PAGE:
Growing up, I had two very different experiences when it came to family history. Thankfully, I was privileged to have a few members on both sides of my family who reveled in remembering loved ones and special times.

However, also prevalent were those family members who stayed silent on kin long gone and days gone by. Entire lines of my ancestry were erased, it seemed. These missing branches left huge gaps in our family tree.

As I got older, the voices of these unknown ancestors seem to whisper in my subconscious, begging me to discover who they were and remember their accomplishments and aspirations. By finding them, I found myself.

Here are just a few of our ancestors’ stories.


47 thoughts on “ROOTS

  1. Welcome to my blog, John. From what line do you descend? I descend from:

    Christian Thomas (1655 – 1708), my 8th great-grandfather
    Hans Michael Thomas (1688 – ), my 7th great-grandfather
    Hans Michael Thomas (1719 – 1784), my 6th great-grandfather
    Jacob Michael Thomas (1747 – 1811), my 5th great-grandfather
    George Thomas (1793 – 1857), my 4th great-grandfather
    Solomon S. Thomas (1831 – 1910), my 3rd great-grandfather
    John Luther Thomas (1857 – 1927), my 2nd great-grandfather
    and so on…

    For more on the Thomas Family, feel free to check out:

    Liked by 1 person

  2. John Thomas

    I too am a descendent of the Thomas family. I found the article very interesting and informative.

    Liked by 1 person

  3. Hi KTC, I’m getting smarter and just figured out how to backtrack on some of my reader’s “likes” and noted that you just gave me 10 minutes of your valuable time to read my Giant Inner Tube story. I just wanted to thank you for spending some time with my work and hope it made you smile. You are welcome to wander around my collection any day. Have a great one. Gary

    Liked by 2 people

  4. You probably understand better than most. I’m looking forward to the project.

    Liked by 1 person

  5. My sympathies on the loss of your father. What an amazing gift your dad left you– all those boxes of narratives and ancestral findings. Through telling your family stories, you will honor your father and the legacy he left to you. Blessings to you.

    Liked by 1 person

  6. My father, the man who taught me a love for history, left us last month. Too soon. He was always the family historian, while my interests have been all over. Extensive though it was, his knowledge of our family story is gone to us now. But he left us with notes. Copious notes – boxes of handwritten narratives, and photocopied source documents. Your blog motivates me to take up the story, and turn it into something more permanent. Thank you for what you do.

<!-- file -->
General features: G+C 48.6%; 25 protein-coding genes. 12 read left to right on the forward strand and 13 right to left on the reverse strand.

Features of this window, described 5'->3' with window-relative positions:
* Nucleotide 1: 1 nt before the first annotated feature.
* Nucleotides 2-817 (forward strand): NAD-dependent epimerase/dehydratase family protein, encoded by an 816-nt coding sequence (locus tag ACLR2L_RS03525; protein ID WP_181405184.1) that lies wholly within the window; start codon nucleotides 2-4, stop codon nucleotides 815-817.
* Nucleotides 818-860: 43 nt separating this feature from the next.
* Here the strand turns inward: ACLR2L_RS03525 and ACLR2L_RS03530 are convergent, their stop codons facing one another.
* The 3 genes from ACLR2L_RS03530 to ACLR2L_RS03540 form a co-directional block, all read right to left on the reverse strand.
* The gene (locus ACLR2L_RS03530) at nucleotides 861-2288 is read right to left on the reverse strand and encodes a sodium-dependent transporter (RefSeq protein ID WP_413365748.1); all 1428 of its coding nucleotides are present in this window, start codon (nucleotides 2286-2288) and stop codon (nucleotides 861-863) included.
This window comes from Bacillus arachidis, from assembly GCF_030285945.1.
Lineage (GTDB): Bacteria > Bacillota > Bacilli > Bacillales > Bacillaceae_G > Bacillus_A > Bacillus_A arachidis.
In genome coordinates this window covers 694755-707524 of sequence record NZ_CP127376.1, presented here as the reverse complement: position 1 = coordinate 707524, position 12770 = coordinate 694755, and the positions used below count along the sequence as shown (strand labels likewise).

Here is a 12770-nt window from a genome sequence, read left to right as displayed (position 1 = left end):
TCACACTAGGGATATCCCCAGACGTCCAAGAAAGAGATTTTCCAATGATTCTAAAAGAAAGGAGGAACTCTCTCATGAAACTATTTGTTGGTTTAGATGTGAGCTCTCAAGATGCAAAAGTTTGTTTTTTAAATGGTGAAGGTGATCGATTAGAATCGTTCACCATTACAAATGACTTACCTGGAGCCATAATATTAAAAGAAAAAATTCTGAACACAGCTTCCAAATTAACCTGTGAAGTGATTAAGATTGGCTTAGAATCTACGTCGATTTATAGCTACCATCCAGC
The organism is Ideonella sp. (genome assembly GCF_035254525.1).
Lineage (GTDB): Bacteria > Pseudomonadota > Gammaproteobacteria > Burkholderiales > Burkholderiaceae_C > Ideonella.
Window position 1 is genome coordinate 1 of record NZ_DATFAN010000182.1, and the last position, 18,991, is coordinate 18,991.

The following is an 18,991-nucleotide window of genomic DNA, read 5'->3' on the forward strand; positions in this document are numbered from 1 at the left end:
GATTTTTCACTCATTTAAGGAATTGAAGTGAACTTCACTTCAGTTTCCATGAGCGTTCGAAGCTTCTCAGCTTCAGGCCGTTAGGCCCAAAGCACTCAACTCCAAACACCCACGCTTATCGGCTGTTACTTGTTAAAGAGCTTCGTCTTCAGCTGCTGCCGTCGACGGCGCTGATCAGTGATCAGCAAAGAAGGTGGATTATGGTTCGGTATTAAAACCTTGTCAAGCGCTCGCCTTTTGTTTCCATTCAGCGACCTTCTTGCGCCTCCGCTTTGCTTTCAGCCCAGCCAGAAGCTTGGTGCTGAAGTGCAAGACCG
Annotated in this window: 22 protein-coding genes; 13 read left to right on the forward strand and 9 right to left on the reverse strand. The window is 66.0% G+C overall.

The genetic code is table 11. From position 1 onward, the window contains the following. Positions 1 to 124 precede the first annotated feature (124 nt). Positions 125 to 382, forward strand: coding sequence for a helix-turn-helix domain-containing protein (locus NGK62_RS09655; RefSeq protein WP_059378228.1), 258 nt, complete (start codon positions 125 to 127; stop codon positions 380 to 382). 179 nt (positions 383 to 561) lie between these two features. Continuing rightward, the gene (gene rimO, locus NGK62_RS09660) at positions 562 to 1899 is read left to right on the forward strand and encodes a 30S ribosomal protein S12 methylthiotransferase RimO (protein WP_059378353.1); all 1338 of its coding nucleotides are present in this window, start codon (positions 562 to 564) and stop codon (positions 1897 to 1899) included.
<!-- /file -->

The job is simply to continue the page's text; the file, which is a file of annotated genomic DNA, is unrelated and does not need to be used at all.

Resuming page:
Liked by 2 people

  7. Interesting how there’s a completion in knowing 🙂

    Liked by 2 people

  8. Pingback: The Versatile Blogger Award – Tales of a Family

  9. I’ve nominated you for a Versatile Blogger award:

    Liked by 1 person

  10. Hi. I just wanted to let you know that I nominated you for the Sunshine Blogger Award. I always look forward to your family histories, for they are informative and interesting.

    Liked by 1 person

  11. Pingback: The Sunshine Blogger Award – Tales of a Family

  12. Thank you, Cathleen. It has taken many, many years of research, but I agree: I have been blessed to discover so much family history. I wish you much luck in your own genealogical endeavors.


  13. Cathleen Morris

    That’s utterly amazing! You’re really blessed to be able to discover so much about your families historical genealogy … Well done

    Liked by 1 person

  14. Welcome, Sally. Like you, I revel in “finding” lost ancestors, although those missing pieces and brick walls are beyond frustrating. Best of luck scaling those walls and discovering clues.

    Liked by 1 person

  15. I love the theme of your blog. Thanks for visiting my blog. I have written about “Roots” also, and my favorite picture is of a huge beautiful tree with its roots in a river. It took thirty years of research to find out that I not only have Norwegian, German, Luxembourger, and Bohemian ancestors, but I now know I and was so excited to find out that I also have Swedish, Finnish, and Scottish. I have found children out of wedlock and some “brick walls” to where I will never know the truth because anyone who knew the truth are deceased. Keep up the good work.

    Liked by 1 person

  16. I agree wholeheartedly. Too many ancestral voices have been silenced. It is our duty, as their descendants, to make their voices heard.


  17. What a beautiful introduction. I know as I research, I find some voices that needed to be heard and weren’t, but in my remembering, in my documenting, I feel that they can be remembered and known.

    Liked by 1 person

  18. Welcome, Amy! I hope you enjoy my blog as much as I enjoy yours!

    Liked by 1 person

  19. Thank you for commenting on my blog—because now I have discovered yours. I look forward to following and learning!

    Liked by 1 person

  20. Keep on writing, great job!

    Liked by 1 person

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